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Columbia Business Monthly

Employers take notice: Digital badges are beneficial to your workplace

Feb 04, 2019 11:08AM ● By Kathleen Maris
By Tamara L. Burk, Ph.D.

Virtual badges are an opportunity for those who entering the workforce, and those already within the workforce, to highlight critical performance competencies, a benefit for both the job seeker and a potential employer.

Once earned, virtual badges offer a structured and verifiable opportunity for students, job seekers, and workers to showcase their development of a particular competency, such as problem solving, self-development, or collaboration, just to name a few. 

Once earned, badges are then held in an online portal and can be used to showcase a student’s competencies on ePortfolios, social media, and resumes. Having digital badge portals provides a centralized spot for badges to be earned and shared with prospective employers. 

Recent research has started to explore these evolving badge opportunities. In one study, it was reported that 62 percent of human resource managers within various industries were interested in badge programs and wanted to learn more. Only 5 percent of the human resource managers surveyed were not interested in digital badges. 

Understanding and keeping abreast of new opportunities to learn more about job candidates before making a job offer is critical to human resource managers and hiring managers. Badge opportunities make this information available and easy to find.

In addition to numerous companies, many colleges and universities are embracing badge programs for their students—Georgetown University, the University of Maryland, and, locally, Columbia College. 

Academia recognizes the importance of offering opportunities to students that allow them to stand out in an ever-changing market. Virtual badges not only offer new learning communities, but also offer an opportunity for students to learn and understand critical competencies on a deeper level.

It has been reported that companies such as IBM, Ernst & Young, Google, and Salesforce are a few of the organizations that are currently utilizing and recognizing digital badges. Olivia Young, digital director of marketing for Defender Services, is currently in the process of earning some digital badges.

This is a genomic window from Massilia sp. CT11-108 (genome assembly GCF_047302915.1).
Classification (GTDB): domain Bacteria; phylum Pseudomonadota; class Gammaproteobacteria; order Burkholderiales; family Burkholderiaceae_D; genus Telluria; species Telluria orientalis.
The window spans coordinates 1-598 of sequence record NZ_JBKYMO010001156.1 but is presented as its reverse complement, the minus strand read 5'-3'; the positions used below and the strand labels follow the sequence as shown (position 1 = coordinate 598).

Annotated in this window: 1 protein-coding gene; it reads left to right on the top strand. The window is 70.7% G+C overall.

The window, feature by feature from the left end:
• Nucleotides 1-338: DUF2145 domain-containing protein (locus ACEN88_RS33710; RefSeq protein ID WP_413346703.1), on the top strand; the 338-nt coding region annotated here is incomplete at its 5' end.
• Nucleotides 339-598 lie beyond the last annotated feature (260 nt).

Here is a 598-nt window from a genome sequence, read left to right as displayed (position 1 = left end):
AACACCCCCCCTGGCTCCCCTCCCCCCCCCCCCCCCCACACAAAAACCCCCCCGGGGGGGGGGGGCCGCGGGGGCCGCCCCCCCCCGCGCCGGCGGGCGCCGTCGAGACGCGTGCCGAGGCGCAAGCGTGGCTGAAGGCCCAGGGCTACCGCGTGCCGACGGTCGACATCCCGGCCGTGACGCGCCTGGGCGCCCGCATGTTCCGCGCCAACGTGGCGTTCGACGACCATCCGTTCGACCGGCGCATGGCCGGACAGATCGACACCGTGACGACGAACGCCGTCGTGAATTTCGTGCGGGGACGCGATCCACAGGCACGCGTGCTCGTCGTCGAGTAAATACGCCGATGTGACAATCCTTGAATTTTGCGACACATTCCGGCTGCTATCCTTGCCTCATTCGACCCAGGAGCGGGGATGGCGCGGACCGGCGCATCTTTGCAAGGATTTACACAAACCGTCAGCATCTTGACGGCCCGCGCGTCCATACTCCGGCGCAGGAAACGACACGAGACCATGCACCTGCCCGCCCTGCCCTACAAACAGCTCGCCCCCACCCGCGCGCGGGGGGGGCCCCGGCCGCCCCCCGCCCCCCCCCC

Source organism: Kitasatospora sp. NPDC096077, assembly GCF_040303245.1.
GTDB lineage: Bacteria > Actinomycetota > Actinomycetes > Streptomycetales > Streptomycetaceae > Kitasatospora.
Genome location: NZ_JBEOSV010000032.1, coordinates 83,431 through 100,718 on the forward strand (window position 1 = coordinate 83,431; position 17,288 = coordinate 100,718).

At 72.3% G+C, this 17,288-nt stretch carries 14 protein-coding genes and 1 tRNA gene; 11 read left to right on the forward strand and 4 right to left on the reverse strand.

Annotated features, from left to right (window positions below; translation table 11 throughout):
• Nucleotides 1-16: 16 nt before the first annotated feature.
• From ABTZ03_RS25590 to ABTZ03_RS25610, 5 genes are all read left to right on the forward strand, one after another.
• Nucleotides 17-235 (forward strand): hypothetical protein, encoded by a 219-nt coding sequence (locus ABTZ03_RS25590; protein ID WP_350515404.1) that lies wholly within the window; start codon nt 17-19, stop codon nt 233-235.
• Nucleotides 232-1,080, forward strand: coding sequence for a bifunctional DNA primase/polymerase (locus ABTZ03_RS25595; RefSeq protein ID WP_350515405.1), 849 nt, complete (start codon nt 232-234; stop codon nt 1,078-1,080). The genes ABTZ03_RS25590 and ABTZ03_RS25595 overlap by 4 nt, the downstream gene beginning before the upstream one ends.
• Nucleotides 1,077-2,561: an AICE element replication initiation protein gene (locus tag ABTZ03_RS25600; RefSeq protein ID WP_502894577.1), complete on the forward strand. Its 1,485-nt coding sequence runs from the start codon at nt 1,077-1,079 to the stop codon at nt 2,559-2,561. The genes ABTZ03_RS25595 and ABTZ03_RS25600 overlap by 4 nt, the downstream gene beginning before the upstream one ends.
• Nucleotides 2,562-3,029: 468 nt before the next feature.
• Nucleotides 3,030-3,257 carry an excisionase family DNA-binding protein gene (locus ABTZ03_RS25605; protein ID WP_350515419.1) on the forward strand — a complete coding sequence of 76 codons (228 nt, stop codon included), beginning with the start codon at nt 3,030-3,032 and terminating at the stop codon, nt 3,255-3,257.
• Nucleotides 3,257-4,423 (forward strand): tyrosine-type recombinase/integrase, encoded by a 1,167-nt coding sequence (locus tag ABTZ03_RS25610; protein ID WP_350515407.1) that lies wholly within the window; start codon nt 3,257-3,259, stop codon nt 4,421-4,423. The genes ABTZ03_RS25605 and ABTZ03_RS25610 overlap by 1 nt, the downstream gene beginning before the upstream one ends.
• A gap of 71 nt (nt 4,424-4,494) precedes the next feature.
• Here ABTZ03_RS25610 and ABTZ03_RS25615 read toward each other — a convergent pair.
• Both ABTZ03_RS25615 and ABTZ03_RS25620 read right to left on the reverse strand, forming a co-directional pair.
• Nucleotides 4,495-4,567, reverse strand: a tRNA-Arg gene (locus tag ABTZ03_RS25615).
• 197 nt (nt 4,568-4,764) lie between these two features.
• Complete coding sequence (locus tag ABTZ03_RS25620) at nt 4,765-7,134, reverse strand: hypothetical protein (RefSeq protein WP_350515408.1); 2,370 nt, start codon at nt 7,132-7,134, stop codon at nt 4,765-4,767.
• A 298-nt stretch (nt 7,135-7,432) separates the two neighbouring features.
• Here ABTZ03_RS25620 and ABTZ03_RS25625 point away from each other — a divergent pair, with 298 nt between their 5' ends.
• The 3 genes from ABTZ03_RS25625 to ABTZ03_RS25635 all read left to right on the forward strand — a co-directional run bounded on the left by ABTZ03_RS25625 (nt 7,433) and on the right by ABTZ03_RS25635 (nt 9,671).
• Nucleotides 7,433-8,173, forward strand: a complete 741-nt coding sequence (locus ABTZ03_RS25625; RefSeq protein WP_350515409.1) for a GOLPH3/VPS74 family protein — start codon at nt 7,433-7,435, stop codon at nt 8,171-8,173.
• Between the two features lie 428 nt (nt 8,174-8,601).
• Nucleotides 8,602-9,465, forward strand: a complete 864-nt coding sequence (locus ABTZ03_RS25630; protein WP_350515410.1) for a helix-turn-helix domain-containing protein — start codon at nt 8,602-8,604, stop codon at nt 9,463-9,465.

“Digital badging is a very easy and convenient way for working professionals to continue their learning journey,” she said. “While digital badging does not replace the completion of earning full merit such as a degree or license for an occupation, it does allow employers to feel confident that their employees are remaining current with new methods or procedures.” 

With regard to students, Young adds, “Digital badging is helpful for students to explore leadership skills and interests outside their major area of focus while allowing employers to gain a better understanding of their competencies and experiences.”

By utilizing a visual symbol of achievement, digital badging offers an additional layer to resumes and ePortfolios that includes more in-depth explanations and verifiable information. An employer can click on a virtual badge and immediately gain an understanding of what specific skill was achieved and how that credential was earned. 

The digital world continues to evolve, and as we all strive to keep up with the changes, we look for easy and effective opportunities to include these advancements. For employers and hiring managers, it’s time to look for these virtual badges. Click on them, explore them, and gain a better understanding of your job candidates. 

For students and job seekers, look for opportunities to utilize these badges to highlight your competencies. Explore, earn, and include these badges on your virtual resumes.  Let’s focus on making these opportunities work for all of us.

Tamara L. Burk holds a doctorate and education specialist degree from the College of William and Mary and two professional development certificates from Harvard University and the Terry College of Business. She is a professor of communication and leadership, the John Reeves Endowed Chair of Leadership, and the director of Leadership Studies, the P.L.A.C.E. (Philanthropy, Leadership, and Community Engagement) Program, and the Center for Leadership and Social Change.